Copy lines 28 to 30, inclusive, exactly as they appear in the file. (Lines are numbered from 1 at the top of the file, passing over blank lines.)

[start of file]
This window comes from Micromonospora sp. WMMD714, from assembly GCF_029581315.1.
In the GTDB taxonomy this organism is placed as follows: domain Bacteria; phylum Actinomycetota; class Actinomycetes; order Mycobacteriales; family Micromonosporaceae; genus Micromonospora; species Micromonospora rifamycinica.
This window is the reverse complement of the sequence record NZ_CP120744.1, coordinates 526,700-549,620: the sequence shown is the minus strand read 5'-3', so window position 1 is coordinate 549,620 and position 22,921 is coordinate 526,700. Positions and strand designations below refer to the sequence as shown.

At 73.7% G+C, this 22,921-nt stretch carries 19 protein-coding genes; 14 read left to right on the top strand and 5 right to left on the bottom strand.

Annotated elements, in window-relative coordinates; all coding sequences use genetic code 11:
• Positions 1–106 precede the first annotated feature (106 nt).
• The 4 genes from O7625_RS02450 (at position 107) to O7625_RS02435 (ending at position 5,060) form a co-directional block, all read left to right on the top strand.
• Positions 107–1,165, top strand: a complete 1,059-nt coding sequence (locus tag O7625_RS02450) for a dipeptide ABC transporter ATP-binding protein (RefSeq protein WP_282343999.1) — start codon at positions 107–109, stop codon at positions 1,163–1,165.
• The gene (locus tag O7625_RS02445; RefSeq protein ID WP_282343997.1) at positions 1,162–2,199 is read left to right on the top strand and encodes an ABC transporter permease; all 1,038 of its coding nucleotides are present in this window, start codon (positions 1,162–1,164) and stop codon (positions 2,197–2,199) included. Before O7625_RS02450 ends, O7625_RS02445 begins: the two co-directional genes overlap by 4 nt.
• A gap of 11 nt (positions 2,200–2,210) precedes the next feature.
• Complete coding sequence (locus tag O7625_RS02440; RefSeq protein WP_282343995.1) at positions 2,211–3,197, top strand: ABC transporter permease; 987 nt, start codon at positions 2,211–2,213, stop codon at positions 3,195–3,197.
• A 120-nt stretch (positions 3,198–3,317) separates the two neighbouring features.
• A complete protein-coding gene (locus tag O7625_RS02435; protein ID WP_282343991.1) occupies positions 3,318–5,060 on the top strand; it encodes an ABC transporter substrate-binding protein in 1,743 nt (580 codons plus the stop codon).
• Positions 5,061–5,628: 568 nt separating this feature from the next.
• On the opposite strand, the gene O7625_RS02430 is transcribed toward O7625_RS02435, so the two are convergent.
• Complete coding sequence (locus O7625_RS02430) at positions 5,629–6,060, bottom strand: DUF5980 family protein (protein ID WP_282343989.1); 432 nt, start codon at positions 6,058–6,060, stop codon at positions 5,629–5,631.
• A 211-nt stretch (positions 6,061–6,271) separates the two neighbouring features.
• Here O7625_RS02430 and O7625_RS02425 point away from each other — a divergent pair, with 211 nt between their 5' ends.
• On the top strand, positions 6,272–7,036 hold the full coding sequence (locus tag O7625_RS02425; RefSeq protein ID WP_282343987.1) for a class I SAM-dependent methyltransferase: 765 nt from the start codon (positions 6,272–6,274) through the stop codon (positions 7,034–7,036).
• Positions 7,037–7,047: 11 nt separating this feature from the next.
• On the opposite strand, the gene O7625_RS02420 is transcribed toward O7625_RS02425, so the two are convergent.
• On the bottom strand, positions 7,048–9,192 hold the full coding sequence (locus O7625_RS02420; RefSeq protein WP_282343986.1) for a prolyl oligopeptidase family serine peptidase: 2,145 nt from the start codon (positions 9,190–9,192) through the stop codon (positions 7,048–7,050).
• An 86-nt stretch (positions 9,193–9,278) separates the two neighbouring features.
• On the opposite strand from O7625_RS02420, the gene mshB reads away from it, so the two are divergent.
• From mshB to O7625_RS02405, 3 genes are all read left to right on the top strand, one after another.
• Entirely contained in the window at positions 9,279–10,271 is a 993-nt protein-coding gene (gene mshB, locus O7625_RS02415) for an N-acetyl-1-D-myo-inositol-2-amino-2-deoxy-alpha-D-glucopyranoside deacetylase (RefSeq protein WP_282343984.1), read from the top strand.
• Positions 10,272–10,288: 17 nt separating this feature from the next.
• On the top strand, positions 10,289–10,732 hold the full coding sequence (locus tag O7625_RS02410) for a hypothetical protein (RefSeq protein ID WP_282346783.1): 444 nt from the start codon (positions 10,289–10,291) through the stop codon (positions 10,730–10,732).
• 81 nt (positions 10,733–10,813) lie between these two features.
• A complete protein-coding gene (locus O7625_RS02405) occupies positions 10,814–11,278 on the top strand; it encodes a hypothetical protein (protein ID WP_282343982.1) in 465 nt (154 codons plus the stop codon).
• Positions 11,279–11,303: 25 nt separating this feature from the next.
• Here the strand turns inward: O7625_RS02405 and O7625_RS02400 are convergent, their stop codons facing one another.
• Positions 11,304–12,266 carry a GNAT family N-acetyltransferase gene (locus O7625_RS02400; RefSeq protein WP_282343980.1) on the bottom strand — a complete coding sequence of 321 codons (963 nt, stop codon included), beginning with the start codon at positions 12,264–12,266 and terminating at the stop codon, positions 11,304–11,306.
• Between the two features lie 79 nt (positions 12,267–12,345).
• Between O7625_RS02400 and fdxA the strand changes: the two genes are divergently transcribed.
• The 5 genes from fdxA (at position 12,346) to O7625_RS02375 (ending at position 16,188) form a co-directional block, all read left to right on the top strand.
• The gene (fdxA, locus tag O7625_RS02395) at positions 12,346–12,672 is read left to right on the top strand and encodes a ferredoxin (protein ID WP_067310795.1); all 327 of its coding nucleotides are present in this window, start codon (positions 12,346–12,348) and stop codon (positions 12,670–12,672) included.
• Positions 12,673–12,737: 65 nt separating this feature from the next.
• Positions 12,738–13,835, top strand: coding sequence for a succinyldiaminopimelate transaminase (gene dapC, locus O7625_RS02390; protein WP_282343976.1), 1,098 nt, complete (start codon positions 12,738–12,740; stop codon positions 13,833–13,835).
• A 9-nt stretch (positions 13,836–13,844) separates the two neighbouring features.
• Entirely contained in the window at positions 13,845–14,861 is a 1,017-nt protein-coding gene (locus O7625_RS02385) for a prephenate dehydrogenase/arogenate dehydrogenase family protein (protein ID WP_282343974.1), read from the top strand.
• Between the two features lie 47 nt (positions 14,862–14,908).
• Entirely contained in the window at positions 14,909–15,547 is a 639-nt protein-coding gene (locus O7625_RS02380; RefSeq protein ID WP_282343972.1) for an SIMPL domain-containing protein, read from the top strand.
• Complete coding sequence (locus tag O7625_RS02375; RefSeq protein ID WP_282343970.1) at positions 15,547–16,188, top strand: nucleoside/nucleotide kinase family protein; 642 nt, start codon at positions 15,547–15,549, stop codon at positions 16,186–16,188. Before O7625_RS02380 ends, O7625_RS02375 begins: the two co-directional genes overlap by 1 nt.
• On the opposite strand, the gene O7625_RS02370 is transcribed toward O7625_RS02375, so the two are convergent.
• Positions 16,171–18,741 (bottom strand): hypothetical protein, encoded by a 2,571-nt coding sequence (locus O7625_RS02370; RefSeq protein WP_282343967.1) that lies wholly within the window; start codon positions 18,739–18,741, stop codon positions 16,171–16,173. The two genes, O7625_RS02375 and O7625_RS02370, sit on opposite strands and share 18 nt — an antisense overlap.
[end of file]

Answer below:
• On the top strand, positions 10,289–10,732 hold the full coding sequence (locus tag O7625_RS02410) for a hypothetical protein (RefSeq protein ID WP_282346783.1): 444 nt from the start codon (positions 10,289–10,291) through the stop codon (positions 10,730–10,732).
• 81 nt (positions 10,733–10,813) lie between these two features.
• A complete protein-coding gene (locus O7625_RS02405) occupies positions 10,814–11,278 on the top strand; it encodes a hypothetical protein (protein ID WP_282343982.1) in 465 nt (154 codons plus the stop codon).